The Educator of the Year designation recognizes osteopathic teachers who display not only the highest standards of excellence, but also an unwavering dedication to the tenets of osteopathic medicine and a true passion for passing those tenets on to future generations of DOs. Richard Terry, DO, embodies these highest of ideals with every student and resident he teaches.
He so strongly believes in maintaining osteopathic education throughout residency that he established an OMM department at the Arnot Ogden Medical Center, where he serves as Director of Medical Education. In this role, he is intimately involved in the teaching of the osteopathic philosophy to students and graduate physicians. "The osteopathic approach emphasizes the holistic approach to our patients. Integrating manipulative medicine into the standard physician approach improves patients' well being and produces a doctor that is more-well rounded," he says.
As an educator, Dr. Terry spends as much time listening as he does talking - a factor crucial to both his success and the successes of his students. "There is nothing more important than listening to your patients before forming judgment. So many of a patient's complaints aren't always medical, and it's crucial to teach students to carefully listen before jumping to a conclusion," he explains.
John Kopko, DO, who trained under him, describes Dr. Terry’s approach to medical education as "rooted in a sense of service to both his community and his pupils. Despite the fact that his time is at a premium, our education is a priority second only to the health of his patients."
From a rural area, Dr. Terry was exposed to osteopathic medicine through his grandmother's DO, a primary care doctor whose holistic, "cradle to grave" practice appealed to him. Once he decided to pursue a health career, osteopathic medicine was always his first choice. Dr. Terry earned his degree from the New York College of Osteopathic Medicine in 1988 and completed a family medicine residency at the University of Rochester, where he was the first DO accepted into their program. Dr Terry also completed an MBA in Healthcare Management at the University of Massachusetts.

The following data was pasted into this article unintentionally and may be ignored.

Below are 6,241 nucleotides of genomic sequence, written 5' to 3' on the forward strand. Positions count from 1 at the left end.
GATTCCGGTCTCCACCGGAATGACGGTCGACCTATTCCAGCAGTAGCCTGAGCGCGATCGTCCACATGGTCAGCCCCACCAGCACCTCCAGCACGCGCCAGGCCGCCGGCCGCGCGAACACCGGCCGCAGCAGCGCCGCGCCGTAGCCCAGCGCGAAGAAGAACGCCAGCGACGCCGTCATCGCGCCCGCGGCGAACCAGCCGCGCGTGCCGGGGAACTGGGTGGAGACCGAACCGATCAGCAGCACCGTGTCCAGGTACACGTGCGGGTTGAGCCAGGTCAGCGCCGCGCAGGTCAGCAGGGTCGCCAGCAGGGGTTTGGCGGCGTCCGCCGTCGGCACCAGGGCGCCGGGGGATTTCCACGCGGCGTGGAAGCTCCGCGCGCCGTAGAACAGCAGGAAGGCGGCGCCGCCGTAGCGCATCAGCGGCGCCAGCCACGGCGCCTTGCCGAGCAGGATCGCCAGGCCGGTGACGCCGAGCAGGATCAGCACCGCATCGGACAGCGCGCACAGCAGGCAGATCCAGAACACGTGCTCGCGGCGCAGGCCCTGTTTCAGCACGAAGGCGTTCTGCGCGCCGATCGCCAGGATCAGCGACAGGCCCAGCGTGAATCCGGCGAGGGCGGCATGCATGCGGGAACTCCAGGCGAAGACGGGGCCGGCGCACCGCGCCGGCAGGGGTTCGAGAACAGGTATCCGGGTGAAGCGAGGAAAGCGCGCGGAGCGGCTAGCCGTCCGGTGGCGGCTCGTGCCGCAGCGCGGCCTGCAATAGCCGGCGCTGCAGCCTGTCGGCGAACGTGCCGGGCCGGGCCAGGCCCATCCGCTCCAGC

While he began his career in rural practice, he soon found he wanted to do more. "I love what I do, and I wanted to be able to teach and influence others to become not just family physicians, but osteopathic family physicians," he recalls. So he began volunteering to teach at a residency about 60 miles away, and then became part-time faculty, then program director and DME.
Now an Assistant Dean of Regional Clinical Education at the Lake Erie College of Osteopathic Medicine (LECOM)and the Chief Academic Officer of the Lake Erie Consortium for Osteopathic Medical Training, Dr. Terry's primary role includes developing regional campuses and training sites that combine undergraduate medical education with GME training. Under his leadership, Arnot Health's OGME Department that now trains over 100 LECOM students 110 osteopathic residents. Dr Terry has developed several smaller training sites with UME and GME in rural New York. "There's definitely an advantage to the osteopathic training model. We are so receptive to alternative and innovative training models, and that shows in the physicians we produce," he says.
Dr. Terry's colleagues describe him as a warm, knowledgeable, compassionate physician cherished by his patients and admired by colleagues. "Dr. Terry is a visionary, and his dedication to GME and his involvement with osteopathic medicine is unprecedented, says Amit Sharma, DO, Family Medicine Chief Resident at Dr. Terry's program.
For all of these reasons, the AOF is proud to honor Dr. Richard Terry with the 2017 W. Douglas Ward, PhD Educator of the Year Award.